Imagine what it would mean for businesses if they found that the money spent on the entertainment of guests had no real affect on the trust built with the other party. Or perhaps if businesses were told the opposite, that sharing food would enhance trust between two parties, they would invest in it more liberally. It is this dilemma that makes the question of sharing food to enhance trust in negotiations so important. Our inquiry comes from the research question: Does sharing food enhance trust in negotiations? This question is important because its answer may dictate how firms will choose to allocate their budgets. For example, if it is found that sharing food does indeed enhance trust between parties; firms may choose to put more money toward the entertainment of clients and partners. We will take a causal research design to test if there is a cause-effect relationship between food and trust. If it is found that sharing food has no effect on negotiations, firms will do well to heed advice to reallocate some of the funds previously budgeted for entertainment.
[...] For each one of them we wrote down their names on a paper so that they would feel compelled to come and gave them a post-it note featuring the hour, day and place of the experiment as a reminder. We also mailed them the day of the experiment, but it was not sufficient as a third of the subjects were missing. This is why we forced to postpone the testing experiment. The means Financially, we knew that providing food for about 50 people would be a problem. [...]
[...] Through primary experimentation and support of the aforementioned literature, we aim to find if there is a causality relationship between food and trust, if there is a so-called “third factor” at play, being time, or if neither of these factors play a role in trust whatsoever and are merely coincidences of correlation or a reverse of causality. The dependence of the trust variable upon the food-sharing condition is the basis for the definition of the problem: “Does sharing food enhance trust in negotiations?” Experiment design and hypotheses There are many papers in which a positive correlation appears between food sharing and trust. [...]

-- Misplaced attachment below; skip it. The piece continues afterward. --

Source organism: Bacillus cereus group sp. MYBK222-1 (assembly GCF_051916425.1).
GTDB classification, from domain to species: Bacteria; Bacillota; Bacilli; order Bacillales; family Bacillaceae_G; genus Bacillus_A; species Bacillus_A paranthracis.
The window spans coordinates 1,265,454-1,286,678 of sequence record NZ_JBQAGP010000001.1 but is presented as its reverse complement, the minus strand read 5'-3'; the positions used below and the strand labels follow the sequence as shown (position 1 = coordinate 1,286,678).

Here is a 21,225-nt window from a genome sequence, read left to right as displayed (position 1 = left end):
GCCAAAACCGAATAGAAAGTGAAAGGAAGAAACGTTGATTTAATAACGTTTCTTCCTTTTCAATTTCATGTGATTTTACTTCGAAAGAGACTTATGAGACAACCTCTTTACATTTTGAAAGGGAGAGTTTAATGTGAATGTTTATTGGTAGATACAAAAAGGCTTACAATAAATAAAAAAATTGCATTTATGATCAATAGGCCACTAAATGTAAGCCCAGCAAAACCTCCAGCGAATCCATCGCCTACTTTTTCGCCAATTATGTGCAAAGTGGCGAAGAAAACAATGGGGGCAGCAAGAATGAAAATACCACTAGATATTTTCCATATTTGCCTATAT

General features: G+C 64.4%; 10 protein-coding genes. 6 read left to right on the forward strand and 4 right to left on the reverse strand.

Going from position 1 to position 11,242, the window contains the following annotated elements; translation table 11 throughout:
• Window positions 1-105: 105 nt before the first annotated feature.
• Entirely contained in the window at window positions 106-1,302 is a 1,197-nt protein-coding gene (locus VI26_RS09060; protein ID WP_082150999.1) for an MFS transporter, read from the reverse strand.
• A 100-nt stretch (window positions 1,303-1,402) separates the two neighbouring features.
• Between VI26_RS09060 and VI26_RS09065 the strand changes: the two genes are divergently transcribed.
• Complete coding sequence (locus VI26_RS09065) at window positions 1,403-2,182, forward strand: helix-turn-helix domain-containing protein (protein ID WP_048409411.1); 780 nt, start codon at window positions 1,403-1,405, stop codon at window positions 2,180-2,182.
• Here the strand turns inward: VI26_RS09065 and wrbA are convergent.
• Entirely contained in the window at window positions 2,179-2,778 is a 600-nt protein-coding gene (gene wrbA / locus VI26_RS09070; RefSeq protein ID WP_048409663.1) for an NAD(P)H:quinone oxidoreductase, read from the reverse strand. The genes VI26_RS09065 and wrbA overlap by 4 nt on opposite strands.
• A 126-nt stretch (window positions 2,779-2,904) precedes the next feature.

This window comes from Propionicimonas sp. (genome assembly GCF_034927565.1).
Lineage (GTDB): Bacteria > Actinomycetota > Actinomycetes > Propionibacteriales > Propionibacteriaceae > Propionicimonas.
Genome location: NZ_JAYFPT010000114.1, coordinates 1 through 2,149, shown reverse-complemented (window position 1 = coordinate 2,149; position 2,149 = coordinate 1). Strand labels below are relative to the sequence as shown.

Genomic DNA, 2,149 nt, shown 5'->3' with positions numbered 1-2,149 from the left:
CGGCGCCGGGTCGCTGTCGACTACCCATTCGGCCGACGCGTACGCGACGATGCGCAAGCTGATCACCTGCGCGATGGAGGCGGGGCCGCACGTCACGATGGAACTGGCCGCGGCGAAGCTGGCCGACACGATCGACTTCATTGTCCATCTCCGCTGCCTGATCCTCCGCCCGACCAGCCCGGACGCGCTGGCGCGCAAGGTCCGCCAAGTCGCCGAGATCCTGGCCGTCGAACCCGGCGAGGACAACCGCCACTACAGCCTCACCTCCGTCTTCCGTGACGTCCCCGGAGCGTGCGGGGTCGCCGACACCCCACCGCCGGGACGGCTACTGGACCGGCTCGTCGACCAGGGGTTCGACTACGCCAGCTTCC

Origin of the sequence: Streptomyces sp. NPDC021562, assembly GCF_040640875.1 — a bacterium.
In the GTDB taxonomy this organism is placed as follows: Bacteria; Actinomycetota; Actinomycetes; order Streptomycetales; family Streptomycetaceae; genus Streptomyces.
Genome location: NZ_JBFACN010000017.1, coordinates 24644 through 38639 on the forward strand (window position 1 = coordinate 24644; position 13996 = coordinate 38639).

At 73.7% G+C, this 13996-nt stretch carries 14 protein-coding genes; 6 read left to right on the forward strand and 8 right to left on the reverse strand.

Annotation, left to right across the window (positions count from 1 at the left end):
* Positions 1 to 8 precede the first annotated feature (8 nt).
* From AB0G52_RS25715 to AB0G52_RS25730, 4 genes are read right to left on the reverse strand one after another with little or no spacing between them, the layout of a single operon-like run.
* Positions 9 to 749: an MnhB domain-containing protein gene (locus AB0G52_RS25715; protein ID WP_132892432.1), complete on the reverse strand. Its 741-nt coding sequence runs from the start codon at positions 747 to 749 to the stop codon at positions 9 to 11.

[...] Culture can have an influence As the traditions and protocols vary from a culture to another, we hypothesize that the respect disrespect- of cultural aspects of food sharing plays an important role in the trust building process. If one of the person does not respect the practice of the people he/she eat with, they might feel very uncomfortable; then, they would probably not be willing to trust him for negotiations. This particular aspect of food sharing may be even more relevant in countries where the respect of the tradition is a central part of everyday life organisation. [...]
[...] This allows us to conclude that sharing food does have an effect on the process of sharing food, and that this effect is a positive one because we noticed that subjects in the first level were more willing to give their candies than in the other level, and that the number of candies that each subject gave away was generally greater that the one in the other level. Consequently, we can deduce from this analysis that our hypothesis was correct: sharing food does have and influence on trust-building and in addition, it is a positive one. [...]
[...] In the article “Food sharing and feeding another person suggest intimacy; two studies of American college students” (Miller et al, 1998) a study finds that when American college students see two members of the opposite sex sharing a meal, they are inclined to believe that the relationship is an intimate one of romantic or even sexual nature and that there is a greater than normal degree in closeness in the relationship. More literature attempts to define the value of trust in the context of business relationships. [...]
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